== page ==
The hardware industry in itself is constantly changing, but one sector that has particularly evolved over the years is the disk storage sector. Nowadays, everybody from hardcore enthusiasts like we OCN-ers to our formerly computer illiterate grandparents are now juggling around with voluminous files, music, movies, and large collections of high-resolution digital pictures, so the overall demand for bigger, faster drives just keeps growing.
Hitachi, Seagate, Western Digital and all the other hard drives giants are well aware of this trend, and thanks to ferocious competition amongst themselves, great milestones have been reached. A terabyte of raw storage is now something that pretty much any willing person can afford, redundant and stripped storage via RAID is now within everybody's reach thanks to integration to many chipset solutions (think P35+ICH9R and later, nearly all Nvidia chipsets since the 5 series), drives are quieter, faster and more energy efficient than ever before, and most importantly, cost per gigabyte is rock bottom, below 0.20$/GB in many cases.
All this progress has me thrilled, however, I think that it is time to reconsider how we use our disk drives, and other means of storage on non-removable media. It seems that too much emphasis is put on making hard drives, bigger, faster, when maybe all we need to do is to think up and create mission-specific storage products, as to better suit the needs of every user and every machine, specially in these days where many people have more than one computer fulfilling more than one task.
Let me give you an example of what I mean by mission-specific drives. In my main system Fr0stbyte, on which I am typing this article at the moment, sits a Seagate 7200.10 with 320 gigs of capacity, or roughly 300 gigs once formatted. It's a mighty fine drive, and if you ask me it'll probably outlive me, but what saddens me about this drive is that it's just too damned big. No matter how hard I try, I just can't get past the 50 gigs of used disk space... I just can't! Now I hear you all asking: But Max, where are your gamez, your pr0nez, your warez, and your musicez?!?!?! Like many enthusiast and power users are doing these days, I have set up a home server, where all my files are safely stored on password protected SMB shares, which run off ext3 formatted drives. This keeps my files safe yet readily available from anywhere on my LAN via SMB, or even via the internetz with FTP or FTP over SSH. I only have 250 gigs or so of network attached storage for my personal use, and it's just enough for now. This is where the mission critical drives come in.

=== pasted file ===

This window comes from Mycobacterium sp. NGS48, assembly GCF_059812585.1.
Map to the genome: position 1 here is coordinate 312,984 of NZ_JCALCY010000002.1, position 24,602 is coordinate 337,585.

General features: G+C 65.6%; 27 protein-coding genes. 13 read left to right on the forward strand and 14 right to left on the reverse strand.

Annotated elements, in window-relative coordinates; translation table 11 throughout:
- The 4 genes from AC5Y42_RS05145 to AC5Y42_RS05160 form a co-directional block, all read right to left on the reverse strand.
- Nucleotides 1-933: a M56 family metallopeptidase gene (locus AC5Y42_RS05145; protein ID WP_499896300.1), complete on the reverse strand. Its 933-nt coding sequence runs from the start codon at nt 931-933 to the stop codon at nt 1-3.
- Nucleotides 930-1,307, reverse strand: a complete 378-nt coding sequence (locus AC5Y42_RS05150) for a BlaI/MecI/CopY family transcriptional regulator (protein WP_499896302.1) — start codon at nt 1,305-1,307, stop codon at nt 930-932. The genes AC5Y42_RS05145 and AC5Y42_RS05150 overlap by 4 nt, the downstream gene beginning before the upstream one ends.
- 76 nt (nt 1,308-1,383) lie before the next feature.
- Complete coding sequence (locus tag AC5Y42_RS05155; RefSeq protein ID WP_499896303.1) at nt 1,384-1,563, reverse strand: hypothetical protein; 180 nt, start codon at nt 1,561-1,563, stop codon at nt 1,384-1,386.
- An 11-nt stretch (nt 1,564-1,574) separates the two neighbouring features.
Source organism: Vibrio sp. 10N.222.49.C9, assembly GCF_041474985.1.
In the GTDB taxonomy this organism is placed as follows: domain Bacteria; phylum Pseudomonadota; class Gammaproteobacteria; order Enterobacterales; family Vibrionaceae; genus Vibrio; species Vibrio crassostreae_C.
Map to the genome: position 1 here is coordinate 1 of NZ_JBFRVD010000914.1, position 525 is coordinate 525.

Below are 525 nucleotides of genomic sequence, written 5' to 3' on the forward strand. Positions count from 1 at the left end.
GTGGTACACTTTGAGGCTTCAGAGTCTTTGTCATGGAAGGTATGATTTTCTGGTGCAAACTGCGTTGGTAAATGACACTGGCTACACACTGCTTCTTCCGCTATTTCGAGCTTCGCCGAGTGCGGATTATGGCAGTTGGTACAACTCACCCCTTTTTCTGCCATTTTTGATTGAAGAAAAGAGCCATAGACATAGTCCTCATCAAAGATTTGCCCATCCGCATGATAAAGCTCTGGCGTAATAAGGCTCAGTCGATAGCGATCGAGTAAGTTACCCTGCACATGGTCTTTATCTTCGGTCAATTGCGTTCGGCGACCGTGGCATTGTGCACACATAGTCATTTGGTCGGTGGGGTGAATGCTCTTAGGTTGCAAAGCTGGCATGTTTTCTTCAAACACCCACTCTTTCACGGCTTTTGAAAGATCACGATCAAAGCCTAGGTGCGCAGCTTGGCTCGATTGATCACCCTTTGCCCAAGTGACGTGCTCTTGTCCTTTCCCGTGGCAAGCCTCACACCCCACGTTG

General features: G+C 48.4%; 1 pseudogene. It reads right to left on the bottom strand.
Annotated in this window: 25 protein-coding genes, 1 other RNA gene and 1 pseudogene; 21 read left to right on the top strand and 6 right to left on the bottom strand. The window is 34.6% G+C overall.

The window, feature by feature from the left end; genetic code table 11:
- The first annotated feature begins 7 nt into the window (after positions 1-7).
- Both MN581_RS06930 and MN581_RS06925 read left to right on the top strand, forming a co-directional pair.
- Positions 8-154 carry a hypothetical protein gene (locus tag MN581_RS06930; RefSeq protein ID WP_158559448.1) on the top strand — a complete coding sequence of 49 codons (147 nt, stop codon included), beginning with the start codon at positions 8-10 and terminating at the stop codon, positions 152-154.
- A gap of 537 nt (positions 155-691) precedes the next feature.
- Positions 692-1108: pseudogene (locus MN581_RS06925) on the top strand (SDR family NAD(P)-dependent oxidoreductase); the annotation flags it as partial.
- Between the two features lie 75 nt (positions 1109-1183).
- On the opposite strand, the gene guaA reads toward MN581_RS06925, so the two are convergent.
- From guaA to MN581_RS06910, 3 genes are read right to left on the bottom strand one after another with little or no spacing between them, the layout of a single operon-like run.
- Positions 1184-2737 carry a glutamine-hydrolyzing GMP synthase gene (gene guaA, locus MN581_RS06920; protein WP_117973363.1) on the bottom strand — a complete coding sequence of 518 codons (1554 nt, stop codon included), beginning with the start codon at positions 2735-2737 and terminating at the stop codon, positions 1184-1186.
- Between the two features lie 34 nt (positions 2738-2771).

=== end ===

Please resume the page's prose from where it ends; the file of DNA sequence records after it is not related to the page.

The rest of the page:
If I were to have it my way, I'd just trade off the 320 gigger inside my main rig, and use the money to buy two (or three, maybe four) higher performance single platter 40 gig drives. Those drives would be fast because of recent technology, stuff like perpendicular recording, insane cache memory sizes, and the lightning fast SATA interface, and it's single platter design would also make it cheaper (for obvious reasons), and most probably quieter and cooler, as less heads on less platters = less noise and heat from friction. Those would be so cheap that I could afford at least 2 which I would stripe up with RAID, resulting in a high performance OS storage setup much more suited to my needs. It would be far more scalable too: adding another drive to my stripe to improve performance further more doesn't mean adding another 320 gigs of space I would even get near to filling.
Another thing that should be considered is teaching the general public that hard drives aren't forever, and that data redundancy is important. I'll take an example close to me: my father takes lots of pictures with his digital cameras, and to store those he decided to buy a 250 gig disk which I share for him on my network: he stores pretty much everything he has on this disk, but it isn't redundant. What if this drive decided to bork it's bit even though it's less than a year old, like one of my drives did just a couple of months ago? You never know when it's gonna happen... and just like Murphy put it, it's going to happen at the worst possible moment. I urged my father to buy another identical drive to be safe... he replied by saying that it wasn't exactly on his lists of priorities, and that all he wanted was storage for the moment. Will he be pulling his hair out when I get an estimate done at a data recovery service place when his cross-Canada trip pictures get flushed a year from now? Yes.
Now don't get me wrong, I'm not saying everybody is capable or willing to set up a RAID, but there is a huge market for safety in data, specially for products simpler and of less maintenance than those stupid USB hard drives and silly semi-automated backup software. I have a hard time believing that nobody has yet thought about a ready to deploy disk redundancy system that anybody can use. How hard is it to stack two laptop hard drives in a 3.5 inch form factor and add a controller that automatically mirrors everything, while still looking like a normal drive to whatever device uses it? It's a walk in the park for the boys down at Seagate's R&D, yet I haven't yet seen it at my local Best Buy.
So what are we waiting for? That's the problem with the hard drive's mostly linear evolution: many market segments are left unexploited, resulting in products that don't necessarily fit the consumer. There's more to storage then just writing bits on a disk, but it's up to the hard drive people to get cracking on new products.
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